The complaint claims that Robinson insisted she did not have any drugs in her possession. She was then transported to the police department, where Swinton allegedly attempted to coerce her into writing a statement indicating that the drugs belonged to Jenkins.

Instead, the lawsuit alleges, Robinson provided Swinton with a written statement that described the body cavity search she was subjected to. Swinton then allegedly denied Robinson’s requests for an attorney and continued to verbally abuse her.

Robinson was later taken to the St. Louis Justice Center, where she was incarcerated for possession of marijuana and crack cocaine. She was released after approximately eight hours behind bars.

According to Hollingshead, Robinson was never officially charged with a crime.

“The circuit attorney declined to pursue the case, most likely due to the outrageous police conduct and a complete lack of any evidence of wrongdoing other than possession of a minor amount of marijuana,” the attorney said.

Robinson’s suit states that she submitted a formal complaint about Hawkins to the St. Louis Metropolitan Police Department’s Internal Affairs Department. She claims she was not informed of the outcome of the investigation until Oct. 12, 2015, when she sought to have her arrest record expunged. It was then, Robinson claims, that she discovered the allegations against Hawkins had been sustained. However, she claims she was not told what, if any, disciplinary action was taken against Hawkins.

The suit names Hawkins, Swinton, Lt. Col. Lawrence O’Toole, Chief Samuel Dotson III and the city as defendants. It seeks an unspecified amount for legal fees and damages.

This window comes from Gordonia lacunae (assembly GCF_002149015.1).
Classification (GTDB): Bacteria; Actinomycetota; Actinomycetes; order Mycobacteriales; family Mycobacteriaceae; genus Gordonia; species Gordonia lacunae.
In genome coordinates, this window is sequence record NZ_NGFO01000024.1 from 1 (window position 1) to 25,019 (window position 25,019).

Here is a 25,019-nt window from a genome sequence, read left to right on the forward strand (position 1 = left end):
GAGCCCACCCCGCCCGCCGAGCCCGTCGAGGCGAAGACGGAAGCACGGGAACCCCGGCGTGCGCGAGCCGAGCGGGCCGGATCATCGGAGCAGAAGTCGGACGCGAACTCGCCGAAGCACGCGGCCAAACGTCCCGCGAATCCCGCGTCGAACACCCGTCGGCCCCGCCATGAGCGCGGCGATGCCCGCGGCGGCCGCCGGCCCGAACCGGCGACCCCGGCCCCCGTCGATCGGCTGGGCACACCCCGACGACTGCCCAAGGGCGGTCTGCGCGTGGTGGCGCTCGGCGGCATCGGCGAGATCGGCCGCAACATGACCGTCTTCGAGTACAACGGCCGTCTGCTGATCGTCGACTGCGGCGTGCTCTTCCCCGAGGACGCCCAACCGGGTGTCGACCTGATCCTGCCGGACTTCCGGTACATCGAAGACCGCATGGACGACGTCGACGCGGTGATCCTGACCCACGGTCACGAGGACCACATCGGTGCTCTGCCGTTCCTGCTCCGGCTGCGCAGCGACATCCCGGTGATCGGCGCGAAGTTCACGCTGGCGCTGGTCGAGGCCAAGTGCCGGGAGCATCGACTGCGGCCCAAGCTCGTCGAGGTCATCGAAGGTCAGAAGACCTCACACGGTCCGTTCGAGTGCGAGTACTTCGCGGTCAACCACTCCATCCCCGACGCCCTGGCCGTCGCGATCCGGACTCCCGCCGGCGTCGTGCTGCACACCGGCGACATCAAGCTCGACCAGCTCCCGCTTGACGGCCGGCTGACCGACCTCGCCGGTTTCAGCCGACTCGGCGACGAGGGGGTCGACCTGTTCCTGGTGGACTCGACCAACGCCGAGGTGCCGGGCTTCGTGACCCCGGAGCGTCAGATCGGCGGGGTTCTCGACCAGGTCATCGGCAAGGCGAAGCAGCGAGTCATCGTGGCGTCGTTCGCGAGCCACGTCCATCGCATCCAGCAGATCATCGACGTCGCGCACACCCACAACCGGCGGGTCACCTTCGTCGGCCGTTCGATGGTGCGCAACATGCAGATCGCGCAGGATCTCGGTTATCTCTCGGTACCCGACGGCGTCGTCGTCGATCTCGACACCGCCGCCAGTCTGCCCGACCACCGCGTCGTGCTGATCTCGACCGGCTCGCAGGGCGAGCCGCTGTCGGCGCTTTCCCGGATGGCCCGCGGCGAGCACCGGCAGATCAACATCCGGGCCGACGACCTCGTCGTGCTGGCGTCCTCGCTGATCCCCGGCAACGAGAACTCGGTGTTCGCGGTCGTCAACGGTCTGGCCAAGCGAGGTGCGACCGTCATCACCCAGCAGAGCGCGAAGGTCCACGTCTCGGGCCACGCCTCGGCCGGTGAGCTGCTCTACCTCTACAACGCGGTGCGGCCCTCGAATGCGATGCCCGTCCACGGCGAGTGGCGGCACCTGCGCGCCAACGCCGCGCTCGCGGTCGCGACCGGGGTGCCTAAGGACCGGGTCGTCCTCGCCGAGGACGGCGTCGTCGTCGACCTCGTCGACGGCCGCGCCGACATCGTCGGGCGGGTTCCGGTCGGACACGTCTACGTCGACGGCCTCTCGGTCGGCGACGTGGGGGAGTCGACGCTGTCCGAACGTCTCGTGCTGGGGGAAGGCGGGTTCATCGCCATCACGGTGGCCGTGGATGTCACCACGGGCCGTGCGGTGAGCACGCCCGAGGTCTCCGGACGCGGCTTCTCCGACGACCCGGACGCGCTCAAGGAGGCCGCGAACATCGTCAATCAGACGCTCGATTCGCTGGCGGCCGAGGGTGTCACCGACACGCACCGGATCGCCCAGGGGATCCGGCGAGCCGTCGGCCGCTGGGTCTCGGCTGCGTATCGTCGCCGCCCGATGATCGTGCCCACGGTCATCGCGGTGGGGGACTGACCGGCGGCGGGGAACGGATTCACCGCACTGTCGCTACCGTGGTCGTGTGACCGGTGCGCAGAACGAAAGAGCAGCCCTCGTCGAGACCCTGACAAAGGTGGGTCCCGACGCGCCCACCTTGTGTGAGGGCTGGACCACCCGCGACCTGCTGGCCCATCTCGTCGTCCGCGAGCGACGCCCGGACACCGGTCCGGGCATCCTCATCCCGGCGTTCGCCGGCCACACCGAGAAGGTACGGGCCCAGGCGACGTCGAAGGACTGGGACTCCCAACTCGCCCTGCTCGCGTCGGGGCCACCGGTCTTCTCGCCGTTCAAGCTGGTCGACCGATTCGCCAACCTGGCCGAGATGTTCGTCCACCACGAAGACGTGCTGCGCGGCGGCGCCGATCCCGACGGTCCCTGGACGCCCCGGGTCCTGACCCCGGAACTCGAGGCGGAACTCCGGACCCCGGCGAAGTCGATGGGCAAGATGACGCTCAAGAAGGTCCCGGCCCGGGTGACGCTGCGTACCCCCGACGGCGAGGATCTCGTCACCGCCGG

Brent Dulle, the attorney for the defendants, did not respond Wednesday to a request for comment from HuffPost.

Speaking with The Riverfront Times on Tuesday, a St. Louis Metropolitan Police Department spokeswoman said the department does not comment on ongoing litigation. She also reportedly said Hawkins’ disciplinary records are closed to the public.

The news site Opposing Views notes that Hawkins has received three awards from the city since 2007, including the Meritorious Service Citation and the Missouri Medal of Valor.

Hollingshead provided HuffPost with a statement from Robinson, who is now employed as a waitress. In her statement, Robinson said she is no longer comfortable around police officers.

“After my encounter with the St. Louis Metropolitan Police, I will forever take an extra deep breath when I pass a police officer,” she wrote.

Her 2012 arrest also prompted her to rethink her career path.

“I was taking courses in pursuit of a criminal justice degree with the hopes of one day possibly becoming a police officer,” she wrote. “Because of my treatment by the police, I immediately realized that I could not work for a team that treats people differently because of their race. Instead of becoming a police officer, I have now decided to pursue a career in teaching where I am hopeful that I can instill the value of diversity in children, many of which have lost all faith in our broken system.”

HuffPost